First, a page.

Magazine article The Spectator

Seasonal Thoughts about Another Endangered Institution: The Crib

Magazine article The Spectator

Seasonal Thoughts about Another Endangered Institution: The Crib

Article excerpt

We put up our first crib 42 years ago, when we had only one child (he now trumpets forth in the Daily Telegraph). One of the lambs has lost a leg but otherwise the set has lasted well and we still put it up, though now for the delight of grandchildren. I used to make a different painted cardboard background every year - Claudian ports, Mantegna-like palaces, even Piranesi carceri but I found that the children really prefer a straightforward manger. My father made cribs when I was a child, not only in our house but in the huge local church up the road which he had helped to design. He painted backgrounds to the church crib of the wild mountain country around Jerusalem, on the spine of whose hills Bethlehem is sited. He used to say, `What few realise is the cold of those bitter winters in the Holy Land. Our Lady needed the warm breath of the cattle to keep her baby alive.'

Christian art was the first to pay much attention to babies. That is the Infant Jesus's real legacy to aesthetics. But babies are hard to paint; even Raphael had great difficulty and few of his babies look genuine. The first realistic Baby Jesus was painted by Caravaggio, in his early work, `The Rest on the Flight into Egypt', which is still in the Doria-Pamphili palace in Rome. The baby is asleep, as is Mary, and both were clearly painted from life, the model for Mary being a favourite of Caravaggio (he also used her for Mary Magdalene). This painting has become my favourite, and I wish I owned it so that I could hang it in my bedroom in such a place that it is the first thing I see when I awake.

Pilgrims were visiting the supposed site of the manger as early as the 2nd century AD, and they often took home with them bits of its rock. Such relics became in turn part of reconstructions of the Nativity which soon began to adorn Christian churches. As early as the mid-7th century St Mary Major in Rome had a replica of the Bethlehem stable, with genuine bits of rock. It still has wooden Nativity figures carved as far back as the 13th century. Dr Nina Gockerell, the leading authority on the subject and author of the standard work, Krippen im Bayerischen Nationalmuseum (Munich 1994), identifies St Cajetan of Thiene (1480-1547) as the first to create a crib of the type we know, with movable figures in an illusionistic landscape. You could get additional figures, allowing you to change the scene and portray in turn all the events leading up to the birth, beginning with the Annunciation and ending with the Flight into Egypt, with the Massacre of the Innocents as a dramatic finale.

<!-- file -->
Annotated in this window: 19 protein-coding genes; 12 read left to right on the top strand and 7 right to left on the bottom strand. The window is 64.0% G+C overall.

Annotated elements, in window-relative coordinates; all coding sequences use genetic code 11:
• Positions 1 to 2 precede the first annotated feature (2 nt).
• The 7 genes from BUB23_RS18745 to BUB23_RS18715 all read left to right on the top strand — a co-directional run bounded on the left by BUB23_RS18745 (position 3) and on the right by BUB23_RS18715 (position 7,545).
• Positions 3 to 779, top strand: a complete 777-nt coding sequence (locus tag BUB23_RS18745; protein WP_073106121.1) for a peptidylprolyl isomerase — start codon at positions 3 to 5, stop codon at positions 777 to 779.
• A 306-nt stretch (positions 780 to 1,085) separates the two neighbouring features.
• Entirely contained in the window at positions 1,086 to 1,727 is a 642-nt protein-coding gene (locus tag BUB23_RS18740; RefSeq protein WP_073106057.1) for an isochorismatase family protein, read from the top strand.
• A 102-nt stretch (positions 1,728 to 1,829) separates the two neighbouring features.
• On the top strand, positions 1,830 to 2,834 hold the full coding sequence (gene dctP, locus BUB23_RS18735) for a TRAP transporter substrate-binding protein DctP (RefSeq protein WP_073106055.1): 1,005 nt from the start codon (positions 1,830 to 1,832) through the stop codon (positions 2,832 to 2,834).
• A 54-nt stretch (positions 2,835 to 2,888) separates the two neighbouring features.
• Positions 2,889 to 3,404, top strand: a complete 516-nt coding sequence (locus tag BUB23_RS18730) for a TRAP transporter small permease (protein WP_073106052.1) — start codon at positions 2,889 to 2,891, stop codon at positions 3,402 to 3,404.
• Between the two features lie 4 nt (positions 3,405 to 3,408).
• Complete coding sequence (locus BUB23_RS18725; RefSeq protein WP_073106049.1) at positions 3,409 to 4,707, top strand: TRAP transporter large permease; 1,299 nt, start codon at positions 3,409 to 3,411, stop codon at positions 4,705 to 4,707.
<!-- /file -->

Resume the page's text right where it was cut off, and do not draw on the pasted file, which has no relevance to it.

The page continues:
Recognising the potential of this cult as a theatrical aide to Counter-Reformation piety, the Jesuits popularised the crib all over Europe. They also took it to Japan, India and China. These cribs were made of nude figures who could be dressed in real clothes, handmade to taste. As part of the Jesuit policy of acculturation, the figures became Chinese, Japanese, Indian or LatinAmerican, and were dressed accordingly. In this respect the Jesuits were anti-historicist and universalist. They wanted simple people all over the world to identify with the crib figures, both shepherds and kings, so they encouraged carvers to make them with local features and skin colours, and to dress them in contemporary garments. Not until well into the 19th century was the crib `orientalised' with Arab headdresses and camels.

There were some superb cribs made in 18th-century Italy, especially in Naples and points south. Sicily was particularly fertile in cribbery, under the inspiration of the great Serpotta and other leading stuccatori. …

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